Some thoughts about “non-violence”

by Rinu

The story of Michael Brown, a young, unarmed, black boy from Ferguson, Missouri being shot dead by a white police officer, Darren Wilson, and the recent news of a grand jury deciding not to indict Wilson for his actions has caught the world’s attention.

Following the announcement of the grand jury’s decision, there have been protests taking place in Ferguson and across the United States. Some of these protests have led to “riots” and crimes being committed in areas with severe tensions between poor African-American communities and the institutions that are supposed to serve them.

As always, many have been quick to condemn the riots, reminding people that ‘non-violence’ is the only answer. Although I would never directly wish or advocate for violence, I feel uneasy about this constant emphasis ‘non-violence’ as the only solution.

Firstly, it’s inaccurate and revisionist to say that non-violence will never bring about lasting change. Many significant changes to society have arisen from violent uprisings. With regards to what’s going on right now in Ferguson and other similar communities across the states, Ta-Nehisi Coates lays down some evidence,

 What clearly cannot be said is that violence and nonviolence are tools, and that violence—like nonviolence—sometimes works. “Property damage and looting impede social progress,” Jonathan Chait wrote Tuesday. He delivered this sentence with unearned authority. Taken together, Property damage and looting have been the most effective tools of social progress for white people in America. It describes everything from enslavement to Jim Crow laws to lynching to red-lining.

“Property damage and looting”—perhaps more than nonviolence—has also been a significant tool in black “social progress.” In 1851, when Shadrach Minkins was snatched off the streets of Boston under the authority of the Fugitive Slave Law, abolitionists “stormed the courtroom” and “overpowered the federal guards” to set Minkins free. That same year, when slaveholders came to Christiana, Pennsylvania, to reclaim their property under the same law, they were not greeted with prayer and hymnals but with gunfire.

“Property damage and looting” is a fairly accurate description of the emancipation of black people in 1865, who only five years earlier constituted some $4 billion in property. The Civil Rights Bill of 1964 is inseparable from the threat of riots. The housing bill of 1968—the most proactive civil-rights legislation on the books—is a direct response to the riots that swept American cities after King was killed. Violence, lingering on the outside, often backed nonviolence during the civil-rights movement. “We could go into meetings and say, ‘Well, either deal with us or you will have Malcolm X coming into here,'”said SNCC organizer Gloria Richardson. “They would get just hysterical. The police chief would say, ‘Oh no!'”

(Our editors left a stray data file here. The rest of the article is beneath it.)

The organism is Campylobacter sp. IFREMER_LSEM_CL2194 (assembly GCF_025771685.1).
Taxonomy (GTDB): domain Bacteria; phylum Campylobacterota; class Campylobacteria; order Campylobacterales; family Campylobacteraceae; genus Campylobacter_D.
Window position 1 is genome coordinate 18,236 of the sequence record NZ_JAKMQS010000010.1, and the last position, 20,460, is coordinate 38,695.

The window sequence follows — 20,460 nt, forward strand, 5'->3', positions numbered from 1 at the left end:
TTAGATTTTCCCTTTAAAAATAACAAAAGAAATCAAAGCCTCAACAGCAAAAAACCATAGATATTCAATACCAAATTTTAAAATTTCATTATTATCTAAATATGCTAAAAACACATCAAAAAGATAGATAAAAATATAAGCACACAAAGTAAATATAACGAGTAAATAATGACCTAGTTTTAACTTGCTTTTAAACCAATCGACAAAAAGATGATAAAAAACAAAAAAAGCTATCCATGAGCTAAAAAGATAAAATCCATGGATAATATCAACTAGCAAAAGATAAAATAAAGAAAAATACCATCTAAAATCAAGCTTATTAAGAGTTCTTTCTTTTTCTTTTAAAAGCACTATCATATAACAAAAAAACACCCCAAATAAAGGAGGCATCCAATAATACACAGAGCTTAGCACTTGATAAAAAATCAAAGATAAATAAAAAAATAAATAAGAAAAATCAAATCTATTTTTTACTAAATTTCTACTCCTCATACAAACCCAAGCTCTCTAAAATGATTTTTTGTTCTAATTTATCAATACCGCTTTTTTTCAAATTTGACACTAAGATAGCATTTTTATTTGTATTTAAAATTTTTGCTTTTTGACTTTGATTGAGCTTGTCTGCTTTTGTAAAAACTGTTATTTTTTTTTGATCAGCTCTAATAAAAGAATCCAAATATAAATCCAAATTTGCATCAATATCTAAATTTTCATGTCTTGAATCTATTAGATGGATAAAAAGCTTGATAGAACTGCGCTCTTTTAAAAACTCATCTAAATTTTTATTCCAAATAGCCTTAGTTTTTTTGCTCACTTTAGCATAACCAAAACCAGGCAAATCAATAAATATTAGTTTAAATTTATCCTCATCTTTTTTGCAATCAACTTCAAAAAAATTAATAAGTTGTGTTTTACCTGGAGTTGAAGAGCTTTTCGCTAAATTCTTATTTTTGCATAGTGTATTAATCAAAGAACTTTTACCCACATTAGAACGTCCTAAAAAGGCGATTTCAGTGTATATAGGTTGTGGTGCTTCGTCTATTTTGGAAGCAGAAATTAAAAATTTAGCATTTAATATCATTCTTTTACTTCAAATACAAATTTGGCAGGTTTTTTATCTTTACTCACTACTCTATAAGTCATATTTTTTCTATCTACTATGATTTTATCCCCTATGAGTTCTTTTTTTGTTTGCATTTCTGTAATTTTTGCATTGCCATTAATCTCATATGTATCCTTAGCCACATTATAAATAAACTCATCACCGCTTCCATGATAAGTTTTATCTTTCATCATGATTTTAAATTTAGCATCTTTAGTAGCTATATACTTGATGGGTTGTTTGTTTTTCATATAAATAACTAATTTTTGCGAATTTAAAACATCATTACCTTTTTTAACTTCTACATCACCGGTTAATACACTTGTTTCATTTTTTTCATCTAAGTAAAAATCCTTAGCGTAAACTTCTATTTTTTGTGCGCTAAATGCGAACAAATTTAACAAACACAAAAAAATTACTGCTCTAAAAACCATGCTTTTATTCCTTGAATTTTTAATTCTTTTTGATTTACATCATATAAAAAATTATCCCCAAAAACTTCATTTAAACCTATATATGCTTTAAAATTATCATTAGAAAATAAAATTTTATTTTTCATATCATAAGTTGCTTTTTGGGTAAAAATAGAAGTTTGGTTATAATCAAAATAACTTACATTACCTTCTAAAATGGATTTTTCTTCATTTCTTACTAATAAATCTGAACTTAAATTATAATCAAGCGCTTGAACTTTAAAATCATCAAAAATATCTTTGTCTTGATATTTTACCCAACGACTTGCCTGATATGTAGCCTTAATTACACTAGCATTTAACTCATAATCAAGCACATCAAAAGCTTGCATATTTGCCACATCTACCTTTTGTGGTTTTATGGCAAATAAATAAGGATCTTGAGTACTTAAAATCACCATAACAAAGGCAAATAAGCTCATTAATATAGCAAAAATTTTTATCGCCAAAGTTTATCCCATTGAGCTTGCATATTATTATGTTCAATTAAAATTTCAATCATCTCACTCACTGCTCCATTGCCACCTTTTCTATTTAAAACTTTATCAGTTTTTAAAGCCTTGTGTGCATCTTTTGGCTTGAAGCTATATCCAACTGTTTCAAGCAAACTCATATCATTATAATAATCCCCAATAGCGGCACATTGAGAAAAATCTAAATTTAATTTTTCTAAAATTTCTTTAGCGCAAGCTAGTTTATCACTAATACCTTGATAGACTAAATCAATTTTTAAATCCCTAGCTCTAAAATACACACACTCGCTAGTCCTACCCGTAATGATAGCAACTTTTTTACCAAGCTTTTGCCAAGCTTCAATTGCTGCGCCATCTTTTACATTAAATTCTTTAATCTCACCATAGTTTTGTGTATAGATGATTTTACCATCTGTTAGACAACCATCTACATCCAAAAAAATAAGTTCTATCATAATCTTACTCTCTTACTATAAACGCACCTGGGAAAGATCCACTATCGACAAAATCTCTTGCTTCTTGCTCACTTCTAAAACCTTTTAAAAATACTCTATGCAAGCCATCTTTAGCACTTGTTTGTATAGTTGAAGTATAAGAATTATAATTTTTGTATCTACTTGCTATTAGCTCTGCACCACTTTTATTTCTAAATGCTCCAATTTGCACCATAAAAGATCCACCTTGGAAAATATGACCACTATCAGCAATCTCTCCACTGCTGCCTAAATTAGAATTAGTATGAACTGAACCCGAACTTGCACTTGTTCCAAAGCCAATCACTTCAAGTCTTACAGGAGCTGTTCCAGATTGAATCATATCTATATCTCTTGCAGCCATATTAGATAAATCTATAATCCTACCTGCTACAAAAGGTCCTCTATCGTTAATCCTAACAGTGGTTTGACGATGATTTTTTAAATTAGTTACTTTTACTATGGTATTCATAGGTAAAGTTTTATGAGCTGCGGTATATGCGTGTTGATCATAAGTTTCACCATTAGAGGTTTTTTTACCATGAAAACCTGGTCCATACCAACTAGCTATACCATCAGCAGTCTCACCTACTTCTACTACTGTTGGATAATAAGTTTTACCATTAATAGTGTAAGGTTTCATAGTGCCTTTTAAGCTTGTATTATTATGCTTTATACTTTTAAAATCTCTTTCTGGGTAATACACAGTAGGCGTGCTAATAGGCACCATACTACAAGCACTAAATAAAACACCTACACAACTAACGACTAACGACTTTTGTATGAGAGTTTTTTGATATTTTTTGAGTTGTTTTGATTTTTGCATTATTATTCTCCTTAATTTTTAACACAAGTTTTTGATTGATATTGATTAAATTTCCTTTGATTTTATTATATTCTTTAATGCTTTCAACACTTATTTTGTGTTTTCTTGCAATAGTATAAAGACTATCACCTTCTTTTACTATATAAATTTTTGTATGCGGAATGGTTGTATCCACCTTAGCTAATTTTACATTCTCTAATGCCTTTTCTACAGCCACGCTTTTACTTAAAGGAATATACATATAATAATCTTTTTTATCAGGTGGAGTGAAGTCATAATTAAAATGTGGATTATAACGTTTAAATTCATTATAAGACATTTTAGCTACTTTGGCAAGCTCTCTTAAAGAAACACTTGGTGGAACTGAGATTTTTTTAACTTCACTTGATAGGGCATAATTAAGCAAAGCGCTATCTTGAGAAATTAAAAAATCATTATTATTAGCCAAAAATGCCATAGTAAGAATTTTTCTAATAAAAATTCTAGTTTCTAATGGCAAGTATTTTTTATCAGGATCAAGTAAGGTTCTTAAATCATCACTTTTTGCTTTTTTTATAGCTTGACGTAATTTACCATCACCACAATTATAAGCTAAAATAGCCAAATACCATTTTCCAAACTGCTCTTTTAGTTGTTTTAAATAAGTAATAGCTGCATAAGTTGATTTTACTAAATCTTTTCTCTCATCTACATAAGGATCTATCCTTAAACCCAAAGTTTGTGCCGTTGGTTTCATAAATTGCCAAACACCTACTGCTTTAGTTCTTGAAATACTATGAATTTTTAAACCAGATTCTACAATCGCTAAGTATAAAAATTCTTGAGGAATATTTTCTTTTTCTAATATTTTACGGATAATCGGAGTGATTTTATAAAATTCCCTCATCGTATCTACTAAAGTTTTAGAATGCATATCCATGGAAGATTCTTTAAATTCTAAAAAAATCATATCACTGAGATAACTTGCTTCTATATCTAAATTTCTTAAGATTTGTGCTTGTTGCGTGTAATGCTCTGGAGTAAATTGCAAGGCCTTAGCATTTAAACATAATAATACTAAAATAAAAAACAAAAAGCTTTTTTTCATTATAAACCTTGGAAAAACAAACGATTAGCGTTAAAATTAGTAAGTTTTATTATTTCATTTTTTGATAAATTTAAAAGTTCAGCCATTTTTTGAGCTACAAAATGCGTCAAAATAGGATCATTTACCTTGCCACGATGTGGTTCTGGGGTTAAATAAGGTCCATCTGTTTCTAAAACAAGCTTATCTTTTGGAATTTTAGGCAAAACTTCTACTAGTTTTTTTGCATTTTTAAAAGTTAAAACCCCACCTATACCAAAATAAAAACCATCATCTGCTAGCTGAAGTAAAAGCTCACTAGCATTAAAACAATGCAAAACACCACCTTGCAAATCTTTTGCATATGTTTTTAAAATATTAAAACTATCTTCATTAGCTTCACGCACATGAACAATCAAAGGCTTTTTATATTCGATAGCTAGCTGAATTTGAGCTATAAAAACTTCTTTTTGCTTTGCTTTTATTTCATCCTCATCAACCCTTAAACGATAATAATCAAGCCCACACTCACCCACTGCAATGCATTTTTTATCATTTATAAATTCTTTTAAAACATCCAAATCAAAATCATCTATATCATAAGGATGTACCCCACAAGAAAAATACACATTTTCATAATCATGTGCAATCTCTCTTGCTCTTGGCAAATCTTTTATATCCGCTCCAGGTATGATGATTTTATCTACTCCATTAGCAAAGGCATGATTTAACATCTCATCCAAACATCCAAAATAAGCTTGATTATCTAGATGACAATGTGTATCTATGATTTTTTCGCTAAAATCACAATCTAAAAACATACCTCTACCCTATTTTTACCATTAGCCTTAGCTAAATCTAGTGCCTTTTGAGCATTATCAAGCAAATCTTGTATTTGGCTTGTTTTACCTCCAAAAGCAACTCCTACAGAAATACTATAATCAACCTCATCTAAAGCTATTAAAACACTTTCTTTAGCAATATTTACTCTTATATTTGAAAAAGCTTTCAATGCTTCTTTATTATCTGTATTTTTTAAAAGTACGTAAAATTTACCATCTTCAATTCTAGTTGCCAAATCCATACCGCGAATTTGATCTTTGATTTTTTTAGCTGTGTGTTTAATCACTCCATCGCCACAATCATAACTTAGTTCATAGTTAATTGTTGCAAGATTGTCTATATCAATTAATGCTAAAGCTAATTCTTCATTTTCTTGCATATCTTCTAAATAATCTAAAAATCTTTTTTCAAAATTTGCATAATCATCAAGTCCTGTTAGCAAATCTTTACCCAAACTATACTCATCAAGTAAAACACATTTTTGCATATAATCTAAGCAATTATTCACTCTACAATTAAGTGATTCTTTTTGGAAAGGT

Secondly and more importantly, I find it infuriating when people tell those who have constantly lived under state-sponsored racism and oppression to maintain the peace, especially after something so horrific like police killings happens within their community. It’s particularly offensive when this comes from those outside the communities – namely, white people.

What troubles me is when they are so quick preach ‘non-violence’ and dictate how victimised people should react but at all other times are silent in the face of state-sponsored violence. Because yes, racist policing, an anti-black criminal justice system and the denial of resources to help improve the lives of black communities are also violence. When someone is constantly being knocked over, of course a natural response would be anger and violence, and to only cry ‘non-violence’ when the victim is reacting is to be completely ignorant at best, or at worse to be complicit in the violence that led to his condition.

Here is a clip from The Black Power Mixtape 1967-1975 of Angela Davis speaking on the subject while awaiting trial in the 1970s. Watch from 01:37 to 05:17.

For those who love to preach ‘non-violence’ – I would like to see more calls for ‘non-violence’ the next time a black teenager is denied the opportunity to receive help after committing a minor offence at school and is instead forced to enter the school-to-prison pipeline. I would like to see more calls for ‘non-violence’ the next time a white person receives a lower or no charge at all for the same crime a black person is given a harsh sentencing for. I would like to see more calls for ‘non-violence’ whenever counties decide to put more money into their police systems rather than investing in their under-served communities.

Because it’s these things that so many people are organising and advocating against while at the same time a few people choose to react to their oppression in violent ways. These activists understand well that it’s not the actions of the oppressed that need to change to guarantee progress, but the actions of those in charge.